- Collectibles like art, or a tweet you like, or your 5 year old’s drawing
But dear reader, I have tried and failed to understand the potential utility of an NFT.
Take the new NFT being launched by the hosts of The Modern Acre podcast. Here’s the pitch:
As someone who is skeptical but curious, I thought this might be a fun way to learn more about NFTs.
Then the pricing information came out. One NFT to join Modern Acre’s Co-op is priced at .3 ETH.
To put that .3 ETH into context, here’s how this works:
When you buy an NFT, you do not pay for it in dollars – you pay for it in ethereum, the second most traded cryptocurrency with a market cap of $347B. So you put dollars into a crypto account to buy ethereum (ETH) then use ETH to buy your NFT. When you’re buying a newly created NFT, it’s called minting. Oh and anytime you do a transaction with ETH, you’ll get charged what is effectively a transaction fee, called a ‘gas fee’. The kicker is that you don’t know precisely how much that fee will be until after the fact, could be $50 or could be $250+. Cool.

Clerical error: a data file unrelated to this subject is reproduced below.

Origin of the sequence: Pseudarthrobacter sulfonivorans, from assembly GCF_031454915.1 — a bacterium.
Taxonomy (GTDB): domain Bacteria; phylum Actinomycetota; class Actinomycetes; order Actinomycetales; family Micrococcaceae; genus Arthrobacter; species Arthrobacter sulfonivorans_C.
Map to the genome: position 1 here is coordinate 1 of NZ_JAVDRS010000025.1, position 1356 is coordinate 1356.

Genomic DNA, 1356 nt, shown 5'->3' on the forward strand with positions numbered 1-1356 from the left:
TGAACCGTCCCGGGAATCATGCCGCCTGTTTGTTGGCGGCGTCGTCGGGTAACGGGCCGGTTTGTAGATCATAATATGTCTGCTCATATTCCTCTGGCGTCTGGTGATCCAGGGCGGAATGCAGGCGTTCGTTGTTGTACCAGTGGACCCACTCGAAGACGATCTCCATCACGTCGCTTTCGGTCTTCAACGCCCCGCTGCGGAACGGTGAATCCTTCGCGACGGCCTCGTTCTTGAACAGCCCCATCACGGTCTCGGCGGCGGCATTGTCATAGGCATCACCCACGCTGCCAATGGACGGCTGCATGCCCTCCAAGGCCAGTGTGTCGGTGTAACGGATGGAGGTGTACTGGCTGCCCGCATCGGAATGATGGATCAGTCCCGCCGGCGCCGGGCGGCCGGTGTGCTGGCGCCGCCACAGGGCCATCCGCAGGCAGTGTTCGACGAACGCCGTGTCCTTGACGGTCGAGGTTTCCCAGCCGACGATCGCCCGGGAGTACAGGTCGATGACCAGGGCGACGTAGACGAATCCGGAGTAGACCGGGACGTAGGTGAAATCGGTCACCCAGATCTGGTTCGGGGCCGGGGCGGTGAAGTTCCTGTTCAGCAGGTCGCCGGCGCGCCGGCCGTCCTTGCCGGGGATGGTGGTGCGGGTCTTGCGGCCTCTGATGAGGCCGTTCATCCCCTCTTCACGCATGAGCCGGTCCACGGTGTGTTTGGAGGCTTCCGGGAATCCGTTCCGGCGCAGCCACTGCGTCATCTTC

As of this writing, one ETH is trading at $3,037.
So minting an NFT at .3 ETH is $911, plus gas fees.
First let me say that I truly tip my hat to the Nuss brothers for running this experiment & pioneering what seems to be the first ag related NFT.
But as far as I can tell, the benefits of minting an NFT to join the Modern Acre co-op are (1) a heaping dose of novelty and (2) access to a group chat.
Granted it’s likely a group chat with other curious minded ag folks but $911+ in order to <checks notes> join a group chat? That’s a pass from me, at least for now. Especially since there are a million different ways to find & connect with like minded humans.
That decision brings us back to the same questions I ask about blockchain, and DAO’s, and now NFTs:
- What is the value proposition?
- What is the ROI?
- What is the use case where the technology solves an Actual Problem or creates a real opportunity?